U.S. FDA approves first drug for patients with germline BRCA-mutated metastatic breast cancer

AstraZeneca and Merck, known as MSD outside the United States and Canada, today announced that the U.S. Food and Drug Administration (FDA) has approved LYNPARZA® (olaparib) for use in patients with deleterious or suspected deleterious germline BRCA-mutated (gBRCAm), human epidermal growth factor receptor 2 (HER2)-negative metastatic breast cancer who have been previously treated with chemotherapy in the neoadjuvant, adjuvant or metastatic setting. Patients with hormone receptor positive (HR+) breast cancer should have been treated with a prior endocrine therapy or be considered inappropriate for endocrine therapy. Patients are selected for therapy based on an FDA-approved companion diagnostic from Myriad Genetics.

Dave Fredrickson, executive vice president, head of the oncology business unit, AstraZeneca, said, "This new approval for LYNPARZA makes it the first and only PARP inhibitor approved in metastatic breast cancer, and the only PARP inhibitor approved outside of ovarian cancer. This is significant for breast cancer patients, as the identification of BRCA status, in addition to hormone receptor and HER2 status, becomes a potentially critical step in the management of their disease."

Dr. Roy Baynes, senior vice president and head of global clinical development, chief medical officer, Merck Research Laboratories, said, "This additional approval for LYNPARZA, based on the compelling data from the OlympiAD trial, represents an important advance for women with germline BRCA-mutated HER2-negative metastatic breast cancer, which is a difficult-to-treat cancer. Moreover, this approval adds further impetus to our important collaboration with AstraZeneca in developing cancer therapies."

The approval was based on data from the randomized, open-label, phase 3 OlympiAD trial, which investigated LYNPARZA (olaparib) versus physician's choice of chemotherapy (capecitabine, eribulin or vinorelbine). In the trial, LYNPARZA significantly prolonged progression-free survival (PFS) compared with chemotherapy, and reduced the risk of disease progression or death by 42 percent (HR 0.58; 95% CI 0.43-0.80; P=0.0009 median 7.0 vs 4.2 months). Patients with measurable disease taking LYNPARZA (n=167) experienced an objective response rate of 52 percent (95% CI 44-60), double the response rate for those in the chemotherapy arm (n=66), which was 23 percent (95% CI 13-35). Additionally, patients experienced a confirmed complete response rate of 7.8 percent for LYNPARZA compared to 1.5 percent for the chemotherapy arm. The data from the OlympiAD trial can be found in the June 2017 issue of the New England Journal of Medicine.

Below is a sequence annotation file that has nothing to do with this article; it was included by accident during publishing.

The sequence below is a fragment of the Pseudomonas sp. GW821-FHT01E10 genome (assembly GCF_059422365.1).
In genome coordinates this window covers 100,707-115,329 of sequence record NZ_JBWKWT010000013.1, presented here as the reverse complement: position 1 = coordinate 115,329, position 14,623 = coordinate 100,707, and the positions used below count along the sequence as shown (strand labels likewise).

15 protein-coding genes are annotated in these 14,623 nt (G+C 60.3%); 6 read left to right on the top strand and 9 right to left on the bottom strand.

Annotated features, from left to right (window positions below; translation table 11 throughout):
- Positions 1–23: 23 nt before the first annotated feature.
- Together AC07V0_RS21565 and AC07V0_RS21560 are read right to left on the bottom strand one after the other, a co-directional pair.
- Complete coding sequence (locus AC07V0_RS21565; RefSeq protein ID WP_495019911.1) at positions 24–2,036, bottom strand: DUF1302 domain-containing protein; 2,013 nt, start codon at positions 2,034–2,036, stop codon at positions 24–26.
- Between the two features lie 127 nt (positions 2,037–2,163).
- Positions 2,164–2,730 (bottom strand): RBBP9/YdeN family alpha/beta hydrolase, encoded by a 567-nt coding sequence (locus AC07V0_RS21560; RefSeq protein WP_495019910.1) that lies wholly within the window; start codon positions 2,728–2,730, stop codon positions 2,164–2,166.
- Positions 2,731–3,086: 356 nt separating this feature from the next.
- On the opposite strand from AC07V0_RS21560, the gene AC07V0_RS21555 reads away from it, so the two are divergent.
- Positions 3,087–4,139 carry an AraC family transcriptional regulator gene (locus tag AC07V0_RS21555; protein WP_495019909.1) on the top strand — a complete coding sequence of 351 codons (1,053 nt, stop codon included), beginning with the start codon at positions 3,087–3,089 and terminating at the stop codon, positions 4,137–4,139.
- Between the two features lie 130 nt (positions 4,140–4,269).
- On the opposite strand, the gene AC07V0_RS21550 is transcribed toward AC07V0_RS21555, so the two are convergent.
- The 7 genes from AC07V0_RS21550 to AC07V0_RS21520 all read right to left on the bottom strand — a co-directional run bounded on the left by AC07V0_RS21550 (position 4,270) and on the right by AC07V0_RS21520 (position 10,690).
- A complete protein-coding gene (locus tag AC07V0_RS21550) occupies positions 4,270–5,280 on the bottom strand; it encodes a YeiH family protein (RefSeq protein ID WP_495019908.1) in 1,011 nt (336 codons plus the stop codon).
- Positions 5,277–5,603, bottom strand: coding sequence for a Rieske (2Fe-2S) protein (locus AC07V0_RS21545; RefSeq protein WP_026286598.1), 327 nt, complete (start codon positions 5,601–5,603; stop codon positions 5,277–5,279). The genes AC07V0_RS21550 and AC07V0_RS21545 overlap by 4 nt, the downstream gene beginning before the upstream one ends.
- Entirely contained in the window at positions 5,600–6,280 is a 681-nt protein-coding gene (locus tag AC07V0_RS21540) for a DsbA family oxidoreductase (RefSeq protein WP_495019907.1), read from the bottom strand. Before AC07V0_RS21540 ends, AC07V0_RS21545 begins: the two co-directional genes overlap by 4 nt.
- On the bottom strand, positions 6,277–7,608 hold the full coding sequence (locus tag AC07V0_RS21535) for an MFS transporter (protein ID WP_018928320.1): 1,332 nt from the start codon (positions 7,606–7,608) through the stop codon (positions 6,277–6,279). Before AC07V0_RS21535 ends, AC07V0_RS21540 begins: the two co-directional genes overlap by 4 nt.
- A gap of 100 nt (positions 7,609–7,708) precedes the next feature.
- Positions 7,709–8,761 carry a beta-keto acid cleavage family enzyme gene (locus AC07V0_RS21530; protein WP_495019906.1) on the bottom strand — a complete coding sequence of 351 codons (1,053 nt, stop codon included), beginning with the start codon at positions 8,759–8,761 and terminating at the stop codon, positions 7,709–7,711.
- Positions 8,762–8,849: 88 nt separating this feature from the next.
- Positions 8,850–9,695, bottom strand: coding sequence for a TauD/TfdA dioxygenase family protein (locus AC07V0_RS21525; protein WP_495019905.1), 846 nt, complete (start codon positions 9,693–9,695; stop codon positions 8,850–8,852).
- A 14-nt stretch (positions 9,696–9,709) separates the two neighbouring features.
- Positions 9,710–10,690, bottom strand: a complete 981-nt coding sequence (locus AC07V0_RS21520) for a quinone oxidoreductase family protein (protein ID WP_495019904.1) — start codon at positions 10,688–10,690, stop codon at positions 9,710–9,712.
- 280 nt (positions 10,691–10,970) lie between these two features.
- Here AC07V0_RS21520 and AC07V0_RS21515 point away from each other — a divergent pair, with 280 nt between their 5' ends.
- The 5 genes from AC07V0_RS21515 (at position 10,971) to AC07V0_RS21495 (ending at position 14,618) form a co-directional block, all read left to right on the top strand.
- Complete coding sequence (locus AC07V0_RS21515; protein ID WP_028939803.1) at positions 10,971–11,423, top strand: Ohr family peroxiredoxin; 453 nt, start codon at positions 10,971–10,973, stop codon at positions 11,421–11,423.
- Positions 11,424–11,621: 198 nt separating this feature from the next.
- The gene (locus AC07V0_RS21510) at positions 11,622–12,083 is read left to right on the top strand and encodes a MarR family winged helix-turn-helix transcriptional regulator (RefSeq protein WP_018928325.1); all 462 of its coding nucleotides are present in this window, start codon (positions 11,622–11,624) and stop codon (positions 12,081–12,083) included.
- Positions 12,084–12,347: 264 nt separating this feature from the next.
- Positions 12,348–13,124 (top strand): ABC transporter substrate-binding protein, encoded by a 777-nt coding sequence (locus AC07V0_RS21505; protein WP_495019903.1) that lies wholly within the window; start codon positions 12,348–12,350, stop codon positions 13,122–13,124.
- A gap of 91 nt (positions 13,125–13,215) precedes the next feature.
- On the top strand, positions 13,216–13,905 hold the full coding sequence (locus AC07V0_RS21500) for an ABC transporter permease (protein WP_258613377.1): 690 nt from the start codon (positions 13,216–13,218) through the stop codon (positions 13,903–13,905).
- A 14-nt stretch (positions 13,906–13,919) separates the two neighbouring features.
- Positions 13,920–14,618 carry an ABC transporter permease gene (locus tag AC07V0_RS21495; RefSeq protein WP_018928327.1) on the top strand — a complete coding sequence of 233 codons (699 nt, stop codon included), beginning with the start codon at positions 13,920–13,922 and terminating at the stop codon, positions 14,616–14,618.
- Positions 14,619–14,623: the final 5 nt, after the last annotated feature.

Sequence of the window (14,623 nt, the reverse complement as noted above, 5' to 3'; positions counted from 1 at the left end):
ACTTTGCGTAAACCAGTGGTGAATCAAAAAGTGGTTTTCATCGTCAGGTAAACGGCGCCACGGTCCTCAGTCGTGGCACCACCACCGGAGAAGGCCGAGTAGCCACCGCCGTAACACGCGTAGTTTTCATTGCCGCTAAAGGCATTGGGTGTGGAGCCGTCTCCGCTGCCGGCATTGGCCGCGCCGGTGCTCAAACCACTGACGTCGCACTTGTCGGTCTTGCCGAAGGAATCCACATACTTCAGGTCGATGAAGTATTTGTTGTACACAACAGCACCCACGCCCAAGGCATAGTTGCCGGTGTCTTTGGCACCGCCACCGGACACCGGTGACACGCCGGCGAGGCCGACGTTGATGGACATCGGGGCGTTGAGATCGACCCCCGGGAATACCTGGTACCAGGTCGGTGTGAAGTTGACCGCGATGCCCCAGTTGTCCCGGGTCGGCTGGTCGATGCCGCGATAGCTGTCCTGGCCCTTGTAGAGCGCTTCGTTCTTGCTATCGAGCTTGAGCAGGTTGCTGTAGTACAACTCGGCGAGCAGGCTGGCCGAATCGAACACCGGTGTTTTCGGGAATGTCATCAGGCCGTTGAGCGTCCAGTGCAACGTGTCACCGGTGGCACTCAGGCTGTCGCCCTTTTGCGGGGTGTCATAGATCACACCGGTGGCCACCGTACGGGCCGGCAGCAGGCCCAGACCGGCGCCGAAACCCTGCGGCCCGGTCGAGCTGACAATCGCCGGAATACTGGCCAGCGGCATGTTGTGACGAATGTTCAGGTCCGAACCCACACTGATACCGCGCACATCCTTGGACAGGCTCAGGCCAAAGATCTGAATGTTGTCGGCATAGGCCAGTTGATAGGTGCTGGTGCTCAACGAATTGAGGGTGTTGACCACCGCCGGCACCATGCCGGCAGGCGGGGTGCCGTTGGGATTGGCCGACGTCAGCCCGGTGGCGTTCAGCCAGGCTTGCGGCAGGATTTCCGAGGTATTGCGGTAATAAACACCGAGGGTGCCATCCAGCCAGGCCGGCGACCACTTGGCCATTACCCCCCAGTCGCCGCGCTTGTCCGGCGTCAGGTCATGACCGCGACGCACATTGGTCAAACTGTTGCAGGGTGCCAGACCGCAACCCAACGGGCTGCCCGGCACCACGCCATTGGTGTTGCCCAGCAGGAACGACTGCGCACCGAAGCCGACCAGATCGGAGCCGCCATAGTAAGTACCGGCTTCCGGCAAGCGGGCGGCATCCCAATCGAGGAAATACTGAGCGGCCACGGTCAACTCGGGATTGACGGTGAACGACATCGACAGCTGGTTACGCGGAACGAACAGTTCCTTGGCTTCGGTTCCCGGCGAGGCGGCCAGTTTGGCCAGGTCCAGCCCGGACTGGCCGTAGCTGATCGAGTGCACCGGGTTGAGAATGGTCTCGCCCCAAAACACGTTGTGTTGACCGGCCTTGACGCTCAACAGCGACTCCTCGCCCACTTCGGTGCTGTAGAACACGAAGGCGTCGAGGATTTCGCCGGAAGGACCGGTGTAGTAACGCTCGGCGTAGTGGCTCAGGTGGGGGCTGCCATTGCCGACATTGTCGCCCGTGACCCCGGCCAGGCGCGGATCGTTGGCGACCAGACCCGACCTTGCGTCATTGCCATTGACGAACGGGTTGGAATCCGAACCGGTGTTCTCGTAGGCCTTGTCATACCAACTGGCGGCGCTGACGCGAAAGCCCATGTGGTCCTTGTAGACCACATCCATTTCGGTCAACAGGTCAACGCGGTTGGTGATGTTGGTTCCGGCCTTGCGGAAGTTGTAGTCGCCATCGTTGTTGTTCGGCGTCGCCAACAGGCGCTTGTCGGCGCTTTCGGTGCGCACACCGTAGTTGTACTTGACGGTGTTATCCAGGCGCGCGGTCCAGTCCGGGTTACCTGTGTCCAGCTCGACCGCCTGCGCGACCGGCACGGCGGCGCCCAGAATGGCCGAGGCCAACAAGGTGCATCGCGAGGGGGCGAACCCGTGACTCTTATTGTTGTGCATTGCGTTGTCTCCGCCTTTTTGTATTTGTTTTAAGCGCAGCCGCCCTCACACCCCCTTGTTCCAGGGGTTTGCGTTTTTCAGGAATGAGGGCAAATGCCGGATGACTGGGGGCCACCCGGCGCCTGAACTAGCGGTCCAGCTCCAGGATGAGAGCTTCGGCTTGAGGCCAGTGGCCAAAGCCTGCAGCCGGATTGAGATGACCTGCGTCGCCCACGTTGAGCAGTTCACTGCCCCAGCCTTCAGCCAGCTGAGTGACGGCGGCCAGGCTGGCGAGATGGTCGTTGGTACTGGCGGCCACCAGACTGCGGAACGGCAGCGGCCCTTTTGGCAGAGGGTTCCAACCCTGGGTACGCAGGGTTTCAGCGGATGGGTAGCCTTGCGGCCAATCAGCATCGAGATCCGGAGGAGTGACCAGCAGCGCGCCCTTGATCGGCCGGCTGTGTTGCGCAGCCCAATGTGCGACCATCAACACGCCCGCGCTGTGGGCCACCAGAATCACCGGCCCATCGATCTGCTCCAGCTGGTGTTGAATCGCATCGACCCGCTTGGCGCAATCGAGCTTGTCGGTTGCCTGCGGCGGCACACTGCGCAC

"Patients diagnosed with BRCA-related metastatic breast cancer are often younger than other breast cancer patients, and their disease is often much more aggressive and difficult to treat," said Dr. Susan M. Domchek, executive director of the Basser Center for BRCA at the Abramson Cancer Center of the University of Pennsylvania, and national leader on the OlympiAD trials. "While there is currently no cure for metastatic breast cancer, today's approval offers a new, targeted option that may help to delay disease progression for these patients."

Sue Friedman, executive director and founder of the nonprofit organization, Facing Our Risk of Cancer Empowered (FORCE), said, "We know there are limited treatment options for patients with metastatic breast cancer. For the portion of the 155,000 women in the U.S. living with metastatic breast cancer who have an inherited BRCA mutation, today's news is encouraging. By undergoing genetic testing for BRCA mutations, we can gain critical information that will inform personalized treatment options specifically for women with this mutation."

The most common adverse reactions in the OlympiAD trial of patients who received LYNPARZA were nausea (58%), anemia (40%), fatigue (including asthenia) (37%), vomiting (30%), neutropenia (27%), respiratory tract infection (27%), leukopenia (25%), diarrhea (21%), and headache (20%). The percentage of patients who discontinued treatment in the LYNPARZA arm was 5 percent compared to the chemotherapy arm, which was 8 percent.

This is the third indication approved for LYNPARZA (olaparib) in the U.S., where it has been used to treat nearly 4,000 advanced ovarian cancer patients. LYNPARZA has a broad clinical development program, and AstraZeneca and Merck are working together to deliver LYNPARZA as quickly as possible to more patients across multiple settings, including breast, ovarian, prostate and pancreatic cancers.

Advertisement

Comments

The opinions expressed here are the views of the writer and do not necessarily reflect the views and opinions of News-Medical.Net.
Post a new comment
Post
You might also like... ×
Addition of CTLA4 targeted therapy to PD-1 targeted therapy may benefit patients with ovarian cancer